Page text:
Sens. Kelly Ayotte, R-N.H., (left) and Claire McCaskill, D-Mo., want to "abolish" the agency.

Sens. Kelly Ayotte, R-N.H., (left) and Claire McCaskill, D-Mo., want to "abolish" the agency. J. Scott Applewhite/AP

Is Commerce’s Technical Information Service a Dinosaur in the Internet Age?

Senators reintroduce plan to kill the department’s purveyor of technical documents.

Time was when small business people and academics had to send away an order form or travel to offices in Alexandria, Va., to obtain specialized agency documents kept in print from the National Technical Information Service.

But the advent of instantaneous downloading via the Web has rendered the mission of that Commerce Department unit problematic—or even obsolete, in the view of two senators.

On Thursday, Sens. Kelly Ayotte, R-N.H., and Claire McCaskill, D-Mo., reintroduced a bill from the previous Congress that would “abolish” NTIS, calling it an “outdated agency that has lost more than $1 million in taxpayer money per year over 10 years trying to sell government reports that are mostly available online for free.”

In a joint statement linked to larger efforts to curb duplication in government, the senators criticized NTIS’s “money-losing profit model” for selling reports to other agencies and the public, “most of which are otherwise available for free and easy to find using a simple Internet search.”

They cited a Government Accountability Office 2013 report on duplication that analyzed documents added to NTIS’s collection of 2.5 million reports from 1995 to 2000, of which 74 percent were publicly available elsewhere and only 8 percent were sold. Created in 1950, the agency has lost on average at least $1.3 million per year over the last 11 years, according to the senators.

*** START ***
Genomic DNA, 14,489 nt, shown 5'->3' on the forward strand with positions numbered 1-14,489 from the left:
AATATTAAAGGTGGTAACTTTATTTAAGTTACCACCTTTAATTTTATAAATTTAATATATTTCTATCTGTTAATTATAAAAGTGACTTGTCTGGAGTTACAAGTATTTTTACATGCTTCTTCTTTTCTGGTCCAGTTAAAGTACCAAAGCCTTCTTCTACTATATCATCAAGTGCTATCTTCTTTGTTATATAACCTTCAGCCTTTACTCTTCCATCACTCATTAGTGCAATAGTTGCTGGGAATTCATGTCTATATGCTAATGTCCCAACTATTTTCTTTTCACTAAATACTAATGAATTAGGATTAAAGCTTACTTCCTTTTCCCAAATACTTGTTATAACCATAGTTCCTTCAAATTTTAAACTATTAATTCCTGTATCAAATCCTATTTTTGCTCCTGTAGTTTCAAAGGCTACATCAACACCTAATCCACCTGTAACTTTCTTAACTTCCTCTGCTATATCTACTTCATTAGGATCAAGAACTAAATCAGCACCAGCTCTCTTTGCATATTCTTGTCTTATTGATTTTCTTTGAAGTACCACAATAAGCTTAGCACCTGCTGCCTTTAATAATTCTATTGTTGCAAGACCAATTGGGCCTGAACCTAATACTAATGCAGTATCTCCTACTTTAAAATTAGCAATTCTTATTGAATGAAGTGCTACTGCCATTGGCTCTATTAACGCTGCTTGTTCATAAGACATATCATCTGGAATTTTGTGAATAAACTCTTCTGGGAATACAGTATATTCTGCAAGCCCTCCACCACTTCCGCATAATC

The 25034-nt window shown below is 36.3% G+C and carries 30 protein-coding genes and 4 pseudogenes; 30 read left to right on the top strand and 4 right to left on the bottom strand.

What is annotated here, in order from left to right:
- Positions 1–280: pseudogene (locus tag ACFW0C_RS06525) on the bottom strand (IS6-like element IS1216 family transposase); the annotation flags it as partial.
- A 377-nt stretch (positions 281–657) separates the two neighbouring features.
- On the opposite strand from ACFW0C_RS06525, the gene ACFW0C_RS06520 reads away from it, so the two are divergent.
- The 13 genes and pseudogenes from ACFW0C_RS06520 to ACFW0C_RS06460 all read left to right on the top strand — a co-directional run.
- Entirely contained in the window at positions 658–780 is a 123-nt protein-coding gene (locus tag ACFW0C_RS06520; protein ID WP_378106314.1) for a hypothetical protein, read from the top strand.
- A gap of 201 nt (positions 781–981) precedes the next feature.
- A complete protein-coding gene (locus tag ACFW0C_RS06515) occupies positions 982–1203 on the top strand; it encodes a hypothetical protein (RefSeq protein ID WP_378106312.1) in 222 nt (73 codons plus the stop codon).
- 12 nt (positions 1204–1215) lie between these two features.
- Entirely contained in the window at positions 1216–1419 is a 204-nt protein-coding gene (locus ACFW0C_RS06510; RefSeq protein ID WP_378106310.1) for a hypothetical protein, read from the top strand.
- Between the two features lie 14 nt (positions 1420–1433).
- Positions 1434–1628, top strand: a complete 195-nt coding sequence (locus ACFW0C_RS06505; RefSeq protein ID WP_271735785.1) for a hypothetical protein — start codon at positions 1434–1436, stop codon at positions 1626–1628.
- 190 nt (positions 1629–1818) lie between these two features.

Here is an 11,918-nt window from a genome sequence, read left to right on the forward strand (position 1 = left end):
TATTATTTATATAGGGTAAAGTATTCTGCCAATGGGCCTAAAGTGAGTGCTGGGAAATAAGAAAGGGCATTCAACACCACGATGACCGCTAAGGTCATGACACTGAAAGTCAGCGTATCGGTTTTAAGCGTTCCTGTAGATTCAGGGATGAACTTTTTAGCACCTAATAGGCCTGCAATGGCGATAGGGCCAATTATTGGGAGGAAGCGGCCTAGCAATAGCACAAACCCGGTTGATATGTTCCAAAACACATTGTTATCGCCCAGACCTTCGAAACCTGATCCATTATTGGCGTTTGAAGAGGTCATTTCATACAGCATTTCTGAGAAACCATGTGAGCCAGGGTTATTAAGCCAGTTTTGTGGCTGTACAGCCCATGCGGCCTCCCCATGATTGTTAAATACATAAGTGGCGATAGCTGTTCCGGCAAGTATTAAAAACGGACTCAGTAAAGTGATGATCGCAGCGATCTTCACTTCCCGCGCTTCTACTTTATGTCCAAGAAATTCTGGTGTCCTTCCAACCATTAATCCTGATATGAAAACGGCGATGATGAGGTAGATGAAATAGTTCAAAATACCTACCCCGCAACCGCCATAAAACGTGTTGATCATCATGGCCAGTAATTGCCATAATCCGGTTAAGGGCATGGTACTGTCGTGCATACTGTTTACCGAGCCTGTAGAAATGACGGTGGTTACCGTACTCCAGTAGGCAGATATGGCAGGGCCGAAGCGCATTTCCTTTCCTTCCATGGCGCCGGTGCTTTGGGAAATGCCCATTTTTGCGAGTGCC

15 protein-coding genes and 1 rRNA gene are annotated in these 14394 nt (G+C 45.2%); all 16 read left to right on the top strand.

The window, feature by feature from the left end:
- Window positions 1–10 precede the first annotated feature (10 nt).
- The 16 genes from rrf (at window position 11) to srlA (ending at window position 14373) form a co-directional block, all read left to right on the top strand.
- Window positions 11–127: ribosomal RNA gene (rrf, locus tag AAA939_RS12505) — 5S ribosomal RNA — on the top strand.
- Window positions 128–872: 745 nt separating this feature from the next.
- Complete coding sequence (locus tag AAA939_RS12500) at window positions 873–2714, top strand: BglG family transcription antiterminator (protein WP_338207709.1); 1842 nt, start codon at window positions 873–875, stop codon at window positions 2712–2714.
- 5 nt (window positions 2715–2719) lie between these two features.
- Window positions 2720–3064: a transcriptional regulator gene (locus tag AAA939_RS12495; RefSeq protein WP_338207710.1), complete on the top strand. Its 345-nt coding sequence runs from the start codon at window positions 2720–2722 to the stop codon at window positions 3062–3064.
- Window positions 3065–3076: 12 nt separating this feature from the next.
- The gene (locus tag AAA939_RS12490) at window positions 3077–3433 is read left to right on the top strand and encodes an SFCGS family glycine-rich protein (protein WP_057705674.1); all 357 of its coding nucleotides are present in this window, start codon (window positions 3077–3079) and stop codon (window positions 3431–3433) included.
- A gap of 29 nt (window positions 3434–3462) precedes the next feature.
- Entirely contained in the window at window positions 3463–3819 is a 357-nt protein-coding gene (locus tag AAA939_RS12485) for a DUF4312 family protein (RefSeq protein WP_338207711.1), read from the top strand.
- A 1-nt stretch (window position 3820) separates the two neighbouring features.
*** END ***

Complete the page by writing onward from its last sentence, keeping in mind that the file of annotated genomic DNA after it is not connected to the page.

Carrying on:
Asked for a response, an NTIS spokeswoman told Government Executive by email that the agency “is an entirely self-supporting federal agency that provides a unique set of essential services not available from Google and other private search engines on the Internet.  Our mission is to promote innovation and economic growth by collecting in a central database and then disseminating scientific, technical, and engineering research information to the public and industry,” she said, citing another GAO finding that “in some subject areas up to 45 percent of our collection is exclusively available from NTIS.”

She noted that many of NTIS’s holdings, totals for which she set at 3 million in 350 subjects, are findable on Google and other engines only because NTIS has standardized their formats, the result being that NTIS complements private search engines rather than duplicates them. "Also, even if an original federal source for a publication removes it from the Internet, NTIS ensures that the document remains available,” she said. “We specifically support the knowledgeable science and technology researcher looking to quickly and comprehensively search federal S&T resources.”